What is needed is a process that provides an integrated design for manufacturing/fiber steering capability for fiber placement that achieves optimum structural efficiency while producing affordable primary composite structures. What is also needed is analytical methodologies for steered fiber composites, linked to design tools which encompass the overall process flow and which allow parallel considerations for manufacturability and mechanical performance. It will be appreciated that this combination of tools will allow optimization for cost as well as weight. Thus, what is needed are tools and processes for design, analysis and automated manufacturing of composite materials and structures using techniques, e.g., fiber placement or tape laying, which integrate into an existing system and methodology which encompass a knowledge base for hand-layup manufacturing of composite materials and structures. The combination of these two techniques is clearly unique, and offers, for the first time, the capability to accurately assess competing methods of composite fabrication.
Based on the above and foregoing, it can be appreciated that there presently exists a need in the art for tools and corresponding processes that overcome the above-described deficiencies. The present invention was motivated by a desire to overcome the drawbacks and shortcomings of the presently available technology, and thereby fulfill this need in the art.
The present invention offers significant increases in design and analysis capability for automated composite manufacturing processes such as fiber placement. This increased capability has the potential to offer significant weight savings in composite structural applications, at no additional cost. Other industries will realize the benefits of this research program as they explore the advantages of composite materials and begin to become involved with fiber placement.
According to one aspect, the present invention provides a composite design optimization process for designing a laminate part including steps for generating a globally optimized 3-D ply definition for a laminate part, optimizing the 3-D ply definition at the individual tow level, subsequently generating a feedback signal providing tow specific information, and modifying the 3-D ply and 3-D tow definition responsive to the feedback signal.
According to a further aspect, the present invention provides a laminate part constructed using a composite design optimization process for designing a laminate part comprising steps of generating a globally optimized 3-D ply definition for a laminate part, and optimizing the 3-D ply definition at the individual tow level, subsequently generating a feedback signal providing tow specific information, and modifying the 3-D ply and 3-D tow definition responsive to the feedback signal.
According to a still further aspect, the present invention provides a composite design optimization system used in designing a laminate part, comprising circuitry for generating a globally optimized 3-D ply definition for a laminate part, circuitry for optimizing the 3-D ply definition at the individual tow level, circuitry for subsequently generating a feedback signal providing tow specific information, and circuitry for modifying the 3-D ply and 3-D tow definition responsive to the feedback signal.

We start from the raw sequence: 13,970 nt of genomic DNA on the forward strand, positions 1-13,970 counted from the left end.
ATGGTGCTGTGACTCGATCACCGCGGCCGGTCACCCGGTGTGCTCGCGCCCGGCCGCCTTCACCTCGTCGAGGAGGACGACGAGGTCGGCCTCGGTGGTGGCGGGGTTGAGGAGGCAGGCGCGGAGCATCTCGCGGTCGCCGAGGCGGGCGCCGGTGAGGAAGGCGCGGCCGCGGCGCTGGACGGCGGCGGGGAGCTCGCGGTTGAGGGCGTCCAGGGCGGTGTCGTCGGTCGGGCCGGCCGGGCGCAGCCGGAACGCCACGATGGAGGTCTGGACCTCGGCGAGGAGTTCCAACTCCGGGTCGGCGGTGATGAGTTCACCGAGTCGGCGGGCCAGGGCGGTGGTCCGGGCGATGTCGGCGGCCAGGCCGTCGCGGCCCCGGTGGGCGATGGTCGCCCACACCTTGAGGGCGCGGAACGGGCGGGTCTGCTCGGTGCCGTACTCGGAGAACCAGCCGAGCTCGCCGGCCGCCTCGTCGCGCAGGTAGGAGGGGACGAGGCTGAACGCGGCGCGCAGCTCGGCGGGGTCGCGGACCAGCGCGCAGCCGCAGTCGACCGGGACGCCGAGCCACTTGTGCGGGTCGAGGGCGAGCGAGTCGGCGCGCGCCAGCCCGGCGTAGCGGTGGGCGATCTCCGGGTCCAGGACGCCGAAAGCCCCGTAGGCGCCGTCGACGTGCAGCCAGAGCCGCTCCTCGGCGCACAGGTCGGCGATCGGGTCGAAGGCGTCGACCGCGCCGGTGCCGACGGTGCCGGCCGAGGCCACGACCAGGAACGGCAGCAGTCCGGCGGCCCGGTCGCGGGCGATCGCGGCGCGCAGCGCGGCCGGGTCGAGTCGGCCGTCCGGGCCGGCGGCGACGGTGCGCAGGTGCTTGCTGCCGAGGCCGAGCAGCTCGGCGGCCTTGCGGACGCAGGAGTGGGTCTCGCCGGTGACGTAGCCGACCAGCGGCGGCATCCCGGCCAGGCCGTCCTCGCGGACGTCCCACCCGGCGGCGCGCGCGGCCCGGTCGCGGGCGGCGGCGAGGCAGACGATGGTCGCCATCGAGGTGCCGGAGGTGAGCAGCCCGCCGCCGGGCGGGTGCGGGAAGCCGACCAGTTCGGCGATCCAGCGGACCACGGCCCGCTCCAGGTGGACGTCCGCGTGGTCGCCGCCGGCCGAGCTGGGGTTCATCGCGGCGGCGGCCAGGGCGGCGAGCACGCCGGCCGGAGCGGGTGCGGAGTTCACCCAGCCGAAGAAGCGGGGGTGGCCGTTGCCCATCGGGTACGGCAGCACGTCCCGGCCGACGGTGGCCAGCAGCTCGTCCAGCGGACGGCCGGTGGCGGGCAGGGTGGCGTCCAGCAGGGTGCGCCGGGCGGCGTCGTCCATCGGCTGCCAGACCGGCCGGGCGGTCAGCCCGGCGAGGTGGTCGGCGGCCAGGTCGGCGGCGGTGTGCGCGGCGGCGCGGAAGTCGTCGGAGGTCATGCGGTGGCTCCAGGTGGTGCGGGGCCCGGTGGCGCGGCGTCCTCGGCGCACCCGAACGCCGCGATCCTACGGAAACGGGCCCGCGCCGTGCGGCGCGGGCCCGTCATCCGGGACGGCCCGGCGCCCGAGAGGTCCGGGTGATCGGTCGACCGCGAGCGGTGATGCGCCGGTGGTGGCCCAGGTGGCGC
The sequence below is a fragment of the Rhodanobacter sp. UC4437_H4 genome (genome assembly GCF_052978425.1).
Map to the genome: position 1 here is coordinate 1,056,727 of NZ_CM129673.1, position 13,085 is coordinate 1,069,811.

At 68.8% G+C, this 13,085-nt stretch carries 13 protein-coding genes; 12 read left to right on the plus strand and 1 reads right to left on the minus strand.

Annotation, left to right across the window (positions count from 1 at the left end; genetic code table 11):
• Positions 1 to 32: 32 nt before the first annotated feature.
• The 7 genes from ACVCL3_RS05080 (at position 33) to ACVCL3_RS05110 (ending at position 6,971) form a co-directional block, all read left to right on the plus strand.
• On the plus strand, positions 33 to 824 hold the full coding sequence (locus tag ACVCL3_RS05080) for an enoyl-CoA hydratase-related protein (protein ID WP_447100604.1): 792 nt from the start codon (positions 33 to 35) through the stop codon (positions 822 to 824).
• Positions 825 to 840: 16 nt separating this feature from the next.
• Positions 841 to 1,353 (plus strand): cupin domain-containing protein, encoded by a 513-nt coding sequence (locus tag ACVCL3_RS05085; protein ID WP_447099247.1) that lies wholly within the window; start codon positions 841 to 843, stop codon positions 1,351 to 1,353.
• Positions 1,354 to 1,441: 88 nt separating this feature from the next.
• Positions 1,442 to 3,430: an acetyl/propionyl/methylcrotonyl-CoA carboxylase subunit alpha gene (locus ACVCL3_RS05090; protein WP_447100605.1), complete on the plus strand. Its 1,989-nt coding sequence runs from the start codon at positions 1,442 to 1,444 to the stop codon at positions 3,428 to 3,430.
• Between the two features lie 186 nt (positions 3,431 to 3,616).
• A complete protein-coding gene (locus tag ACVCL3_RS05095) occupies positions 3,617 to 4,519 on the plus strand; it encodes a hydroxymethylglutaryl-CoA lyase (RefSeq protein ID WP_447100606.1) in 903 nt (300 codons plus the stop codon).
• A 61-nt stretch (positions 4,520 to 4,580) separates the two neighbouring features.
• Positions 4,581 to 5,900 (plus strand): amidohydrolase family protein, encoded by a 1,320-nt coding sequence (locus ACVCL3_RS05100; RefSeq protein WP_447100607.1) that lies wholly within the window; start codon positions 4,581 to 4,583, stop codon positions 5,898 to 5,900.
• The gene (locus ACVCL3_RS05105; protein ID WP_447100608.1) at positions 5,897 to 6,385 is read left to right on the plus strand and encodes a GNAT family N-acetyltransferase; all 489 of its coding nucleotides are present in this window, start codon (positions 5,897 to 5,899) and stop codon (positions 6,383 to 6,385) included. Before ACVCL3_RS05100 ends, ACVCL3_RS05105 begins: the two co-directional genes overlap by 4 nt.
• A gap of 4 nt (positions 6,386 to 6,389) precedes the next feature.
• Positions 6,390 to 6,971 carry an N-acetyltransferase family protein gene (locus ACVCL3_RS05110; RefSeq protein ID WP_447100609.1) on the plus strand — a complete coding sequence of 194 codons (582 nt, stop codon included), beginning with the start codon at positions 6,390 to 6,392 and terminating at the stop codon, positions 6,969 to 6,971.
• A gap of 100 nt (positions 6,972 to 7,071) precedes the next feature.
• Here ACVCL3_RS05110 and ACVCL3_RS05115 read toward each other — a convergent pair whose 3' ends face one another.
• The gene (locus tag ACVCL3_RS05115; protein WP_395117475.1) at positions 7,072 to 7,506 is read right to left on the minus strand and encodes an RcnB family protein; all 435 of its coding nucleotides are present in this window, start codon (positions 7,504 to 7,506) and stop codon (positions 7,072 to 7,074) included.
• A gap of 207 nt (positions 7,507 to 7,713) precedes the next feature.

These and various other features and aspects of the present invention will be readily understood with reference to the following detailed description taken in conjunction with the accompanying drawings, in which like or similar numbers are used throughout, and in which:
FIG. 1 depicts the inlet duct of the Boeing Joint Strike Fighter (X-32) which duct is fabricated in accordance with the known fiber placement process;
FIG. 2 illustrates the difference in localized feedrate across the surface of a composite structure;
FIG. 3 is a high level block diagram illustrating the integration and linking of conventional design software and tools into a closed loop design system and software suite according to an exemplary embodiment of the present invention; and
FIG. 4 is a conceptual block diagram of an object data structure that advantageously can be employed in the software and corresponding system according to the present invention.
The preferred embodiments of the present invention remedy the problem of producing technically correct but irrelevant analyses to “optimize” intermediate designs that are not producible by establishing a process and system which places detailed manufacturing information and requirements at the fingertips of preliminary design engineers. Advantageously, this information is linked to an accurate and robust definition of the geometry for the smallest manufacturable portion of a fiber placed structure, i.e., the tow. It will be appreciated that this detailed knowledge of the tow in 3D space is unique, and will facilitate an assessment of true fiber orientations at any point in space (and thus true mechanical properties). It will also facilitate assessment of the quality, which includes the severity of overlaps and gaps in adjacent tows and material orientation limitations, and the final 3D structural geometry to which adjacent parts must mate.